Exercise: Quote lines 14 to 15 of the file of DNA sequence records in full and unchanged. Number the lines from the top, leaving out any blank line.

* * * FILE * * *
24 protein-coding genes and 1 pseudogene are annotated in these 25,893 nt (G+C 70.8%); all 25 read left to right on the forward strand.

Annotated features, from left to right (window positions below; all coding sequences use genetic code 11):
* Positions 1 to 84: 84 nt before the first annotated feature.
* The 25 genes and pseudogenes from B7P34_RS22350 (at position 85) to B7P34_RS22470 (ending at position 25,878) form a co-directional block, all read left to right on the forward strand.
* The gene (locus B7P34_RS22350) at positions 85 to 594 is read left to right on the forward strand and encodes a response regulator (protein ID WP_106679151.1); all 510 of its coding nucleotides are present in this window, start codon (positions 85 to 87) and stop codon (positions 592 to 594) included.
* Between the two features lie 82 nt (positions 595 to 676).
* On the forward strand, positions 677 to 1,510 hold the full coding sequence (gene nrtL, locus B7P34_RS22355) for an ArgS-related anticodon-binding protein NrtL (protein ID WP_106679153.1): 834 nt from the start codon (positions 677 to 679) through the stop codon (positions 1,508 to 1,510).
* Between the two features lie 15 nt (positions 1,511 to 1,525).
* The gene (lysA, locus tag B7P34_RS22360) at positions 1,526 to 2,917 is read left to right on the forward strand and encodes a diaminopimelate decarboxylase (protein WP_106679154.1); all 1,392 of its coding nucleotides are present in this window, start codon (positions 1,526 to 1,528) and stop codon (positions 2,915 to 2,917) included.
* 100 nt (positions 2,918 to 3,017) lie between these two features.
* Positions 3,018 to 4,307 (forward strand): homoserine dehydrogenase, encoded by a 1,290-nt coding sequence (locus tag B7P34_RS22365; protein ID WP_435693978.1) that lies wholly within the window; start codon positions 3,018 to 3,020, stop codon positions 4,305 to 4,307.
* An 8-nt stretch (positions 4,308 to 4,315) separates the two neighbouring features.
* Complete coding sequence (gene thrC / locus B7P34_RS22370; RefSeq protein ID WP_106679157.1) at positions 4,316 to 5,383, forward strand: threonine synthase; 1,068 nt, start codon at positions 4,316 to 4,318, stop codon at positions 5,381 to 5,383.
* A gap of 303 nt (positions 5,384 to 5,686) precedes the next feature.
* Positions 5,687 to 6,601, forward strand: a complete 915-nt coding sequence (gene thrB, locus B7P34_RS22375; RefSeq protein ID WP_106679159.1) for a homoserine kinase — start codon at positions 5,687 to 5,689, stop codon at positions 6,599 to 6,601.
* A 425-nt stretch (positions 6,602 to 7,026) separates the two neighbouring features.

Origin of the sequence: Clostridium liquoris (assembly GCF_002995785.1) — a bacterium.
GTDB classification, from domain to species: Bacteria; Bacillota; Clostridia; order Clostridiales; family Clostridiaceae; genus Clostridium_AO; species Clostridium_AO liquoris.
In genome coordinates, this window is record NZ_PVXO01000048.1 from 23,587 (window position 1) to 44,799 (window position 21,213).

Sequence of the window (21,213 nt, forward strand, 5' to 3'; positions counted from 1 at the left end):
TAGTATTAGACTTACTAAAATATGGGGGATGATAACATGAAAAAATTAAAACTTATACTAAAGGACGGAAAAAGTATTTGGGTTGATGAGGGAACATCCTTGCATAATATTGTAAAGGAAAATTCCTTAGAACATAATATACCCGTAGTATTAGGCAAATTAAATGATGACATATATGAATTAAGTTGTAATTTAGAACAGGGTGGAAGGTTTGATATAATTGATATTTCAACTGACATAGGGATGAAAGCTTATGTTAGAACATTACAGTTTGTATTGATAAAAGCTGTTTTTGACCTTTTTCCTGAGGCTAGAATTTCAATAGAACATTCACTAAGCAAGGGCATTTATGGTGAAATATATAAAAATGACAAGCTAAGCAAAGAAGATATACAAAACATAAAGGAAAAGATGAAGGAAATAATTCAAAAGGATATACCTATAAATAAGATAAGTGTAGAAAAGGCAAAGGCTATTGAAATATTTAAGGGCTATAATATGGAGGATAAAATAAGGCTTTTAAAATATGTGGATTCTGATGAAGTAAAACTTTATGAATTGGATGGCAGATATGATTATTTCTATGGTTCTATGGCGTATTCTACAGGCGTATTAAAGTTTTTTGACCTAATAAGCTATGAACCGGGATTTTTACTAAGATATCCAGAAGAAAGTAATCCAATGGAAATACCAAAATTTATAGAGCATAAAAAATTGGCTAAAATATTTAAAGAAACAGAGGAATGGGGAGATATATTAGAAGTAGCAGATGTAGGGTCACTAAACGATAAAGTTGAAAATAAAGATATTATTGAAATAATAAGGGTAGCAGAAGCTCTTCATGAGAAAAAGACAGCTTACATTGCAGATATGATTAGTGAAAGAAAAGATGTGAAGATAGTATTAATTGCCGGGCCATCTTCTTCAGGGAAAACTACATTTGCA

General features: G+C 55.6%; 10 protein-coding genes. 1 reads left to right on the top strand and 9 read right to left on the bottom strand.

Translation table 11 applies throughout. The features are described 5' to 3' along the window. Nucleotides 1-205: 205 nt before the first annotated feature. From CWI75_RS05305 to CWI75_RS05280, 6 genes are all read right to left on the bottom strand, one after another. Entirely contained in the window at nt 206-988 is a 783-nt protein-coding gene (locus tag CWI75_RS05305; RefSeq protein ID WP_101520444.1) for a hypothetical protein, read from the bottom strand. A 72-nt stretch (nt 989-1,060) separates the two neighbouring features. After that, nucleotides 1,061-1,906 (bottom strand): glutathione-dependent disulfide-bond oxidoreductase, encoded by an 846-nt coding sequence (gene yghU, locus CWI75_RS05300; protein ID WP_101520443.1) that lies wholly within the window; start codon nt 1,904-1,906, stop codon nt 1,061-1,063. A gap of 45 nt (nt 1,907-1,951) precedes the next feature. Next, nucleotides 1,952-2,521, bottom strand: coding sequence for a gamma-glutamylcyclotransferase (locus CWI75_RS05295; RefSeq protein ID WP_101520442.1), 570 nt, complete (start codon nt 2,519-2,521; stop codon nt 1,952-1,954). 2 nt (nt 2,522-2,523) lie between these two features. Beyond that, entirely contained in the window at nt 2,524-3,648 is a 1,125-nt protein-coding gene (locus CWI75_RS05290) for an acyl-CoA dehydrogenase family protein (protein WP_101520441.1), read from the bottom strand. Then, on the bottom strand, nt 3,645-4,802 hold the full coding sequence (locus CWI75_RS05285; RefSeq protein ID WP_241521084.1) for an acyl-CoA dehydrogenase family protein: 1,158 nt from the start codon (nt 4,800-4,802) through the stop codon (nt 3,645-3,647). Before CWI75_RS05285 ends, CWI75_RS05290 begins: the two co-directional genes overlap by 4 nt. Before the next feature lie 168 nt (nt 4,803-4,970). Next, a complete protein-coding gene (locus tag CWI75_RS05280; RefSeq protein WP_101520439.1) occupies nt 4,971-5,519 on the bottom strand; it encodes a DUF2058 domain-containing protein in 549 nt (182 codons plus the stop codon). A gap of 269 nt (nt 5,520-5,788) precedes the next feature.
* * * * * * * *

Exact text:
* A gap of 303 nt (positions 5,384 to 5,686) precedes the next feature.
* Positions 5,687 to 6,601, forward strand: a complete 915-nt coding sequence (gene thrB, locus B7P34_RS22375; RefSeq protein ID WP_106679159.1) for a homoserine kinase — start codon at positions 5,687 to 5,689, stop codon at positions 6,599 to 6,601.